Editorial report: health care reform.Since its introduction in September, we have reported regularly on the progress of President Clinton's health care reform proposal. We have received many letters urging us to continue these reports. We also have heard from a number of parents who shared their concerns--based on various reports--that children with disabilities may be shortchanged under the currently proposed plan. In December, for example, the Associated Press Associated Press: see news agency.
Associated Press (AP)
Cooperative news agency, the oldest and largest in the U.S. and long the largest in the world. reported on a hearing during which members of the Senate Finance Committee had acknowledged that children with "birth defects birth defects, abnormalities in physical or mental structure or function that are present at birth. They range from minor to seriously deforming or life-threatening. A major defect of some type occurs in approximately 3% of all births. or chronic health problems could be excluded from coverage under President Clinton's plan..."
In reviewing the following reports and commentaries, it is essential to remember that--despite perceived inadequacies-the President's proposal offers major reforms that vastly improve many aspects of the current health care system.
Two specific gaps in coverage for children with disabilities have been identified---outpatient rehabilitation services and "customized" durable medical equipment Durable medical equipment is a term of art used to describe certain Medicare benefits, that is, whether Medicare may pay for the item. The item is defined by Title XVIII the Social Security Act:
"Durable medical equipment" includes seating systems, wheelchairs and many other products. The health reform plan appears to cover "durable medical equipment" and "prosthetic pros·thet·ic
1. Serving as or relating to a prosthesis.
2. Of or relating to prosthetics.
serving as a substitute; pertaining to prostheses or to prosthetics. and orthotic orthotic /or·thot·ic/ (or-thot´ik) serving to protect or to restore or improve function; pertaining to the use or application of an orthosis.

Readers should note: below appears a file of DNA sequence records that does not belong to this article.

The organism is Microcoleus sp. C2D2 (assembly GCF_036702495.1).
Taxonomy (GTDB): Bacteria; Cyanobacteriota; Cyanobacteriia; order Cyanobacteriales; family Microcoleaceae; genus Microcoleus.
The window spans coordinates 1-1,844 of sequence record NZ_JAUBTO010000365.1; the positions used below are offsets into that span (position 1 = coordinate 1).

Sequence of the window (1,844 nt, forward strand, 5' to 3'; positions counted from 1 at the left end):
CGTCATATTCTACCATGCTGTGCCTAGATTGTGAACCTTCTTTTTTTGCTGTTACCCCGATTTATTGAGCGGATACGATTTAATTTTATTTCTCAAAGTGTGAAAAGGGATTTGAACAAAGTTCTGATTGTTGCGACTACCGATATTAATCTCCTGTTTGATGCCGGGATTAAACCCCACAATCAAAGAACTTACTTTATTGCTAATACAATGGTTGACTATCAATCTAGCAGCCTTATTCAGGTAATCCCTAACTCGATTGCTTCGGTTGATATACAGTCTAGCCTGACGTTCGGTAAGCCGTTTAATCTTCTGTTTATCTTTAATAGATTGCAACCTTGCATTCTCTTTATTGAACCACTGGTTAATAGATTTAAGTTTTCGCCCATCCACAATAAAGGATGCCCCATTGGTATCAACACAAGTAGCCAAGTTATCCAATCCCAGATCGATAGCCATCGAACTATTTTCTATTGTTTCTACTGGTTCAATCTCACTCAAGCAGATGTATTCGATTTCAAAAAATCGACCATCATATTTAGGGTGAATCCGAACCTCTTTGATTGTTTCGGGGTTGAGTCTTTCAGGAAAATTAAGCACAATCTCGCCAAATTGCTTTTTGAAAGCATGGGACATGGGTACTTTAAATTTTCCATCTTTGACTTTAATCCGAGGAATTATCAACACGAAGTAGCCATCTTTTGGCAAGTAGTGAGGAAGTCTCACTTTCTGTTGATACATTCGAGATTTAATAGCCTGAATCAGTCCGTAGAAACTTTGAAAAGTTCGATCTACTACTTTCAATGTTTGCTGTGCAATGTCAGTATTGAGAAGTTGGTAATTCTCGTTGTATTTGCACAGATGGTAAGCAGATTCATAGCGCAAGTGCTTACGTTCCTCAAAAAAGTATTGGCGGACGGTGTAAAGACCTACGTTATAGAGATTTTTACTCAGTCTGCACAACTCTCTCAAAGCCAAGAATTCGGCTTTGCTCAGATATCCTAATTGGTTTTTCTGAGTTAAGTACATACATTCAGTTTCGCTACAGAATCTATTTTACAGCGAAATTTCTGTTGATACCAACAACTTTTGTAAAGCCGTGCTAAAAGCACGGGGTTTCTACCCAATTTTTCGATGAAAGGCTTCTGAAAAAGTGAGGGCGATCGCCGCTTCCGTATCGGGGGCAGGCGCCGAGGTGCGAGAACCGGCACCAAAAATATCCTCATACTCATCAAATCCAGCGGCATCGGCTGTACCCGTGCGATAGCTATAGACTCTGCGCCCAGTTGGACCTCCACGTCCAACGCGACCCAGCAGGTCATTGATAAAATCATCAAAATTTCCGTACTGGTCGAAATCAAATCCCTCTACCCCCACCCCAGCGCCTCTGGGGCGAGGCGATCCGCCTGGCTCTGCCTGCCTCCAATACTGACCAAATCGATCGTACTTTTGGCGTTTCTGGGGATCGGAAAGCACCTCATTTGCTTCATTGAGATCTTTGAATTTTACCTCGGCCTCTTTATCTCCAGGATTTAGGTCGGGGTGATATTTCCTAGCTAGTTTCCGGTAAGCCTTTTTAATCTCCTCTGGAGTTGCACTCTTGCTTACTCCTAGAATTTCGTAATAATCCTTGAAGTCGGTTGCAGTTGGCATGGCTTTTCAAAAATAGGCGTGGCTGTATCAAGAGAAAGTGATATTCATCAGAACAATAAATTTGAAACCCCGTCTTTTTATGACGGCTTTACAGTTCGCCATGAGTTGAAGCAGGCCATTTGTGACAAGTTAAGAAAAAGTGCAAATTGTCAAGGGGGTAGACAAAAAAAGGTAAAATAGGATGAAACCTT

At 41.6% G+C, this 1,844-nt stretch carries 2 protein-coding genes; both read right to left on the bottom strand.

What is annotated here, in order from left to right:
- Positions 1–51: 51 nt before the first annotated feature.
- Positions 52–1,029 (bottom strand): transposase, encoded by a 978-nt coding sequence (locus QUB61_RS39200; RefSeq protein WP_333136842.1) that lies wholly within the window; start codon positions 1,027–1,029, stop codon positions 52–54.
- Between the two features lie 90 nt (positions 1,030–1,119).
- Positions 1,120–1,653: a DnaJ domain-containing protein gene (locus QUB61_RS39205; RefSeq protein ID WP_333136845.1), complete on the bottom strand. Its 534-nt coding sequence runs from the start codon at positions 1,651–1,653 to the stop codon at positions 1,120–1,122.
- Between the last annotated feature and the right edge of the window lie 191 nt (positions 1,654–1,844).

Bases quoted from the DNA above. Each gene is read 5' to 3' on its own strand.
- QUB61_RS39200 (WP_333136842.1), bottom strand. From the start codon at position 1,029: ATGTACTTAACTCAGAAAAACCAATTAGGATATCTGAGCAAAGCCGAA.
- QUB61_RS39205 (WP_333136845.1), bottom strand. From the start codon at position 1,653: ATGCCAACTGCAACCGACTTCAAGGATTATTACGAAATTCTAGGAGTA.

Of or relating to orthotics. devices," while "customized devices" are excluded. Limiting coverage to "off-the-shelf" equipment presents a problem since devices for children are often customized--or individualized in·di·vid·u·al·ize
tr.v. in·di·vid·u·al·ized, in·di·vid·u·al·iz·ing, in·di·vid·u·al·iz·es
1. To give individuality to.
2. To consider or treat individually; particularize.
3. . Current health insurance coverage typically has similar limitations requiring parents to pay the difference in cost between the "generic" and "customized" versions of a product. This difference in cost, however, can be substantial.
Knowledgeable advocates have raised additional questions about how other services for children with disabilities will be covered. These include Medicaid payments for early intervention ear·ly intervention
n. Abbr. EI
A process of assessment and therapy provided to children, especially those younger than age 6, to facilitate normal cognitive and emotional development and to prevent developmental disability or delay. services, so-called "related services" such as therapies within special education programs, and EPSDT EPSDT Early and Periodic Screening, Diagnosis, and Treatment (Early and Periodic Screening, Diagnosis and Treatment) services. Concerns have also been raised about coverage for home care and community-based services for people with severe disabilities. Though the reform proposal includes some important services of this kind, it allows individual states to place restrictions on eligibility and types of services provided.